West Virginia Considers Possible Ban on Exotic Animals

By BROCK VERGAKIS | November 21, 2013

West Virginia lawmakers are considering whether to ban the ownership of such exotic animals as tigers and alligators within the state.

alligatorState lawmakers were told during a legislative committee meeting on Tuesday that West Virginia is one of five states with no exotic animal regulations. State wildlife officials say that means they have no idea what type, or how many, exotic animals are in the state. In the past, alligators, a water buffalo and a lion have escaped from their owners in the state.

Last year, lawmakers approved a bill that would require permits for private owners to continue housing animals like tigers or lions in West Virginia. But that bill was vetoed by Gov. Earl Ray Tomblin, who cited expenses associated with regulating it as the primary reason for his opposition.

The bill had defined an exotic animal as those that posed a physical or biological threat to humans, livestock or native wildlife.

Officials from the Department of Natural Resources said Tuesday they want a law passed in the upcoming legislative session that would create a commission that would define which animals are banned. They say exotic animals need to be regulated for human and animal safety. Zoos regulated by the U.S. Department of Agriculture would be exempt from the potential state regulations.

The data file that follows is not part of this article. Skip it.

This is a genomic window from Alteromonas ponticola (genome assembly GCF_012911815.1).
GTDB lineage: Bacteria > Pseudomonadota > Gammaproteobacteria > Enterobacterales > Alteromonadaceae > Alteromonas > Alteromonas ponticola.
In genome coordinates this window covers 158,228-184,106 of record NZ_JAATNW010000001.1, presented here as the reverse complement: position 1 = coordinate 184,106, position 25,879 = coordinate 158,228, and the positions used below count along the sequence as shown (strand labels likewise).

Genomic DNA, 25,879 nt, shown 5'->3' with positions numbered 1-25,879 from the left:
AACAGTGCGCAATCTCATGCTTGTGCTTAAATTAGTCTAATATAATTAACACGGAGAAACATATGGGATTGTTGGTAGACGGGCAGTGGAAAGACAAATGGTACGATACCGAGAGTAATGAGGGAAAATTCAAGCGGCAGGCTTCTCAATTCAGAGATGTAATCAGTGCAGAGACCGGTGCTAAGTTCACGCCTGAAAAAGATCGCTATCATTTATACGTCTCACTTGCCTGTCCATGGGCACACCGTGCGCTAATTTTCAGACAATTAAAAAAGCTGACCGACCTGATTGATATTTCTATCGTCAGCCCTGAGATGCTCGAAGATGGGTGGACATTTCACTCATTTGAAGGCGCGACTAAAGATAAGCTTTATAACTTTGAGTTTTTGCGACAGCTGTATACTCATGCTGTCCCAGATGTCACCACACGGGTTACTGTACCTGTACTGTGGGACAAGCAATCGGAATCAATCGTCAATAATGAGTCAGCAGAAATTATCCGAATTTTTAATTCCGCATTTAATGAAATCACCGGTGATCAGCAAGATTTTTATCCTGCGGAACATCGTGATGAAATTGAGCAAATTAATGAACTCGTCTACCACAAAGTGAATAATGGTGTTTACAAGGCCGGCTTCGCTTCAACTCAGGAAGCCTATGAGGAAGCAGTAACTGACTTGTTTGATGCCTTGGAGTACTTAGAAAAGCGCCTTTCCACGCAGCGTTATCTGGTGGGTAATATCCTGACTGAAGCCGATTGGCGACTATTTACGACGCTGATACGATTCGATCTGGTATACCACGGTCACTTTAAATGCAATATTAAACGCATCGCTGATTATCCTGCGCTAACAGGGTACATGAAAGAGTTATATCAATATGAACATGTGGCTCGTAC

The department’s efforts are supported by the West Virginia Humane Society, which says as more states ban exotic animals, more people are moving to West Virginia to escape regulation.

“We’ve had tigers, lions, bears, escape to never be caught again or to be shot,” said Summer Wyatt, state director for the West Virginia Humane Society. “So there are indeed some issues with not having any regulations in caging, insurance, veterinary care and those types of things for these animals that we do consider to be mandatory for other pets that we consider traditional – dogs and cats and the like.”

Under the proposal lawmakers are expected to review, those who own a dangerous exotic animal would be allowed to keep them. Wyatt said legislating regulating the animals would help ensure the animals are receiving proper caging and veterinary care to reduce the risk of spreading disease. She also said it would help ensure animal owners have an evacuation plan for what they’d do with their exotic animals in the case of a natural disaster, among other things.

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